On June 28th, attendees of PILI’s Alumni CLE & Networking Reception got a behind-the-scenes look at a major pro bono collaboration between two large law firms and two legal service organizations. This decade-long class action lawsuit against the Illinois Department of Corrections resulted in significant improvements in mental healthcare for prisoners in the state.
Coming Together for a Cause
This case began with Ashoor Rasho, a prisoner who suffers from mental illness and was not receiving adequate treatment in prison. He wanted to bring a case against the prison system regarding his lack of treatment.
Harold Hirshman from Dentons (US) LLP and Marc Kadish from Mayer Brown LLP both had strong reputations for their pro bono work. Harold had been involved in many high profile pro bono cases since the 1970s, and Marc was similarly active as the Pro Bono Coordinator at Mayer Brown. After hearing about the case and the state of mental healthcare within the prison system, they agreed to assist.
Meanwhile, Amanda Antholt from Equip for Equality and Alan Mills at Uptown People’s Law Center had been trying to improve the prison system through their work as well. They saw the case as an opportunity to make a difference and signed on.
The panelists at the CLE, which included Harold, Marc and Amanda, all emphasized that the case could not have been fought by any one person, law firm or organization. Each individual and group played a unique roll and contributed to the case in an important way.
Everyone’s Unique Contribution
One example of the importance of collaboration that the panel discussed was evidence gathering. The legal aid organizations were able to compile information from prisoners who wrote to their organizations. They responded with a survey about the prisoners’ experience with mental health treatment in the prison system, and received many of the surveys back. The law firms would not have had that same type of access and communications with prisoners. Separately, Mayer Brown was able to pay an expert witness to come in and evaluate the current state of the mental healthcare system. The nonprofits working on the case would not have had those types of resources. Each of these instances provided evidence in the case that was eventually used in the settlement negotiations.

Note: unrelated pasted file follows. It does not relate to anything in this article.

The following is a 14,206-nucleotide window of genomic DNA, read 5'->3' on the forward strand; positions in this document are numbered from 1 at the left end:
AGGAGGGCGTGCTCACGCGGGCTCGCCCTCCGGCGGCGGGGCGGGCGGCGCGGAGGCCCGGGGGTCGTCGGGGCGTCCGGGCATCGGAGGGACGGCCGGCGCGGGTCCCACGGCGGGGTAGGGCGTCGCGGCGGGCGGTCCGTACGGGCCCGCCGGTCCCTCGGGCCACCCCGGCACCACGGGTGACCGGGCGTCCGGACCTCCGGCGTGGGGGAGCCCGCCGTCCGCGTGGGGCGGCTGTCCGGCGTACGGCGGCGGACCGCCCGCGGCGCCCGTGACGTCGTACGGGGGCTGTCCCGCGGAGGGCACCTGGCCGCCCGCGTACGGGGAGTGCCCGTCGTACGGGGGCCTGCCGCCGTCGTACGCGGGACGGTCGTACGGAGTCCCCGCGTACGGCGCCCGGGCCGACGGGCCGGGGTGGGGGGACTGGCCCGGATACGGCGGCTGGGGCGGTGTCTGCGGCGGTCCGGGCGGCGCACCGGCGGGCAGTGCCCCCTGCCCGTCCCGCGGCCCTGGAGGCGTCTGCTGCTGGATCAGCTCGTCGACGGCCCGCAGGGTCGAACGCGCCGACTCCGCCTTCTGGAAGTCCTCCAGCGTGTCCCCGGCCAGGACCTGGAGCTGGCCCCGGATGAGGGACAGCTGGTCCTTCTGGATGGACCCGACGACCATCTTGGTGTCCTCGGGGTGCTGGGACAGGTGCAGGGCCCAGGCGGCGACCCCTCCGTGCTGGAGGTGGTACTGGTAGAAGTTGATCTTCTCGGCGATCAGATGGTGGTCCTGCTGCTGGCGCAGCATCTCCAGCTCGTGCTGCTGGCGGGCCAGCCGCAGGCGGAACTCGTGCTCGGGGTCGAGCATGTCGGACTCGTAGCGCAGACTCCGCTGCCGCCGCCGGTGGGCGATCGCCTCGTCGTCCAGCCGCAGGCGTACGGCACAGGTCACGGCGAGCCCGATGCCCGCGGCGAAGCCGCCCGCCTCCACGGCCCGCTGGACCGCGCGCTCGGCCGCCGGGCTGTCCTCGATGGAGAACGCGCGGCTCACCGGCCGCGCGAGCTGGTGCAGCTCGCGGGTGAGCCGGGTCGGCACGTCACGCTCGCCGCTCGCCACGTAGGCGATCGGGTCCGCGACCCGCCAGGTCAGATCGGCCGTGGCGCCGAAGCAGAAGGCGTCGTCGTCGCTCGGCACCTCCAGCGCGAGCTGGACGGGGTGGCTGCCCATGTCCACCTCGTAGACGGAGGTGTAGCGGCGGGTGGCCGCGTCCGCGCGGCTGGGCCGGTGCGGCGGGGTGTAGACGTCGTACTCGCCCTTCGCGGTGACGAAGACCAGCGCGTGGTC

Attendees at the CLE agreed that having the different perspectives represented in the panel discussion was helpful in understanding the totality of the work involved in the case. “It was great to hear all the perspectives of both the legal aid organizations and firms,” one said.
Patience and Flexibility
Each of the panelists expressed surprise and frustration about how long the case took to settle. “This class action is like no other case I had ever worked on,” said Harold.
Because many of the parties involved with the prison were elected officials, the lawsuit often got held up by politics, elections and bureaucracy. The collaborative nature of the case allowed Harold, Marc, Amanda and Alan to persist and stay on the case for close to ten years. The result was a settlement that will fundamentally change and improve mental healthcare in the Illinois prison system.
Results of the Settlement
The results of Rasho v. Walker mean that nearly 11,000 prisoners with mental illness will now receive proper care. There are now limits and regulations to how long a mentally ill prisoner can be held in solitary confinement, and the prison system was required to hire more than 300 clinical staff to treat people with mental illness. Overall, the settlement meant a huge improvement in the care for mentally ill prisoners.
Feedback on the CLE
This panel discussion provided a lot of information about a pro bono collaboration on a case of this magnitude. Attendees agreed that, as a result of the program, they learned something new about pro bono partnerships.
PILI is grateful to PILI Alum and board member Dave Scriven-Young for acting as moderator for this discussion. We are also grateful to Dentons for hosting the event. You can learn more about the case and read settlement documents here »
The PILI Alumni Network Leadership Council hosts a CLE and Networking Reception every year. To suggest a topic for next year’s CLE, or to get involved with the Alumni Council, contact Program Manager Katie Pieper by email or by phone at 312-832-5128.
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